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We call our beautiful region God’s Country.

In God’s Country, no child should go through hell.

No child should die from abuse.

But somehow, we couldn’t protect Audryna Bartsh from evil.

We couldn’t protect her from being emaciated, from the bruises, scratches and scarring that her tiny body was repeatedly forced to endure.

She died at age 3, weighing just 26 pounds — four pounds less than when she was 2. The medical examiner found 22 scrapes and 28 bruises on her head, 70 scars on her neck that betrayed the marks of an adult fingernail, bite marks and cuts, and 17 injuries that likely came from a beating with a coat hanger.

She had a black eye, a bloody lip and bleeding on the brain.

And she died three days after suffering seizures.

And it happened here in God’s Country, with all of us here.

What can we learn? What can we do? How can we prevent such an atrocity from happening again?

How can we, as a community, figure out how to embrace all children with a hug instead of losing even one to starvation and constant, torturous abuse?

“I think she suffered a worse death than many of the homicide cases we’ve seen,” La Crosse County District Attorney Tim Gruenke said during last week’s sentencing. “This was preventable for days and weeks. She was literally dying right in front of (her father’s) eyes.”

But no one stopped it.

No one asked questions or raised concerns.

That’s truly shameful.

There’s no excuse.

La Crosse County Health Director Jen Rombalski, who wasn’t involved in the case, looks at such a tragedy through the lens of public health.

“The saying is true that if you see something, say something,” she said. “If there’s a suspicion in your gut, what’s the harm in reporting it? I understand that someone might be afraid of what will happen if they’re wrong, if they’re identified, if they’re infringing on parental rights. But it’s best to trust your gut and not wonder whether you should have.”

She recommends the power of being “a caring adult. If you see a child, you can give a warm smile or say hello. You can let a child know you care in any way you’re comfortable. Being a caring adult does make a difference.”

Some are understandably criticizing the five-year sentence that the father received last week for the unspeakable actions that led to his daughter’s death. And we certainly understand that anger and the questions that rise from the emotion of this case.

But the sentencing is after the fact, after the death of an innocent child who deserved so much more from life.

Instead of reacting with blame and focusing on negative energy, Rombalski urges, “Show compassion. The community can choose its response, and it’s best to choose compassion.”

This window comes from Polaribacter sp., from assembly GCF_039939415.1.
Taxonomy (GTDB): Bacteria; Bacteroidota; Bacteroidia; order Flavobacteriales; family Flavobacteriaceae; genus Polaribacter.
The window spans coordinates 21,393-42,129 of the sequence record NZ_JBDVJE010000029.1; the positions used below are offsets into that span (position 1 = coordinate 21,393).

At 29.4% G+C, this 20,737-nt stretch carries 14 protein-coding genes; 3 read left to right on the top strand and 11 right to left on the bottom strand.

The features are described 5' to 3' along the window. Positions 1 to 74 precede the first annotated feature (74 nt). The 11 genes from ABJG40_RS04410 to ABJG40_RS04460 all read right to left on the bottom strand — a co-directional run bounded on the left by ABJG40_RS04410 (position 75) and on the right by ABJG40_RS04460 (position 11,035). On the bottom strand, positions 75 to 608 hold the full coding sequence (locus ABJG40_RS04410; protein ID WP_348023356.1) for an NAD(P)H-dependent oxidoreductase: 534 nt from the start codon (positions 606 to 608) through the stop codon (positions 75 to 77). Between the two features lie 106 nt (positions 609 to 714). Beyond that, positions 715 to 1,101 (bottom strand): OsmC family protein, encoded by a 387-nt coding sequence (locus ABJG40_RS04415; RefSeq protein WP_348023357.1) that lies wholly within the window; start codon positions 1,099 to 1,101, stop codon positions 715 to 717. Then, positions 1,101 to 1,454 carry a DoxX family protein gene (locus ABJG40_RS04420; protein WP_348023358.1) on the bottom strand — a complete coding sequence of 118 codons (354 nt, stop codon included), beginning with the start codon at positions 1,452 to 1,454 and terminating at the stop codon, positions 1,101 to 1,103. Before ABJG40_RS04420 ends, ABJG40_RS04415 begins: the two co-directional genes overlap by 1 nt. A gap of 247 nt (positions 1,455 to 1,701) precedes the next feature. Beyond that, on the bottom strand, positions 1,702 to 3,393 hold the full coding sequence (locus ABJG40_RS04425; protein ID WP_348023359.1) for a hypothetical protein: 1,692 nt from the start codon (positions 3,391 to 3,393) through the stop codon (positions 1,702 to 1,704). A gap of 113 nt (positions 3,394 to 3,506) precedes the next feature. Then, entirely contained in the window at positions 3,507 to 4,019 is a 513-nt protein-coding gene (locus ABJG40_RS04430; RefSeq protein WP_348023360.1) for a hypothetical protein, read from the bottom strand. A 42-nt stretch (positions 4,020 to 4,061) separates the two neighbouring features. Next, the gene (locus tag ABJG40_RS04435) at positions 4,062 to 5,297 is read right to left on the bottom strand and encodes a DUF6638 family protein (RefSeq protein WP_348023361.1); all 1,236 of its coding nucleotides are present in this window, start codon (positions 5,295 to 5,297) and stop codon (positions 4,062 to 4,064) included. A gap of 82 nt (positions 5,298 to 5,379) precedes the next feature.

She stressed that all parents — herself included — need help from time to time. She says our region has a full response system in place, from law enforcement and the court system to 608-784-HELP, the Family and Children’s Center, the Parenting Place and many daycares.

And she says all of us can learn to be more empathetic.

We’re all left with the question of whether this could have been prevented.

“Audryna did nothing but want to live,” Gruenke said.

That’s all any child, any innocent wants — a life without abuse, a healthy shot at growing up and pursuing a life filled with happiness.

This wasn’t a one-time episode.

This was years of constant abuse — a sickening, shocking, shameful series of decisions that ruined a little life.

In a place we call God’s Country, we must focus on protecting others — especially the most vulnerable.

If you see something, say something.

If you suspect something, report it.

No child should endure such hell.

No one should.


(17) comments


I can honestly say, as a white person in this community, I feel like if this a--holewas any other race, he would have been given the max of 15 years. The judicial system in LaCrosse has given me no reason to feel otherwise. Sad.


This beautiful young child was abused all the days of her life. Not once in her tragically short life did she know true love and compassion. At least not until the first responders and paramedics showed up on her doorstep. I hope for those brief few hours she knew that her life mattered, and we all loved her. I hope she found a peace in death, that she was never given herw. I wasn't on this call, but from what I heard and experienced from this who were, I hope this father is abused and hurt over and over and over until he begs for death. And then I hope he is abused even more.


There are days when I am ashamed to be part of the same human race with those people who commit these type of atrocities. I much prefer to be with animals in those times.


Maybe I'll move to a zoo and cut off all connections to the human race.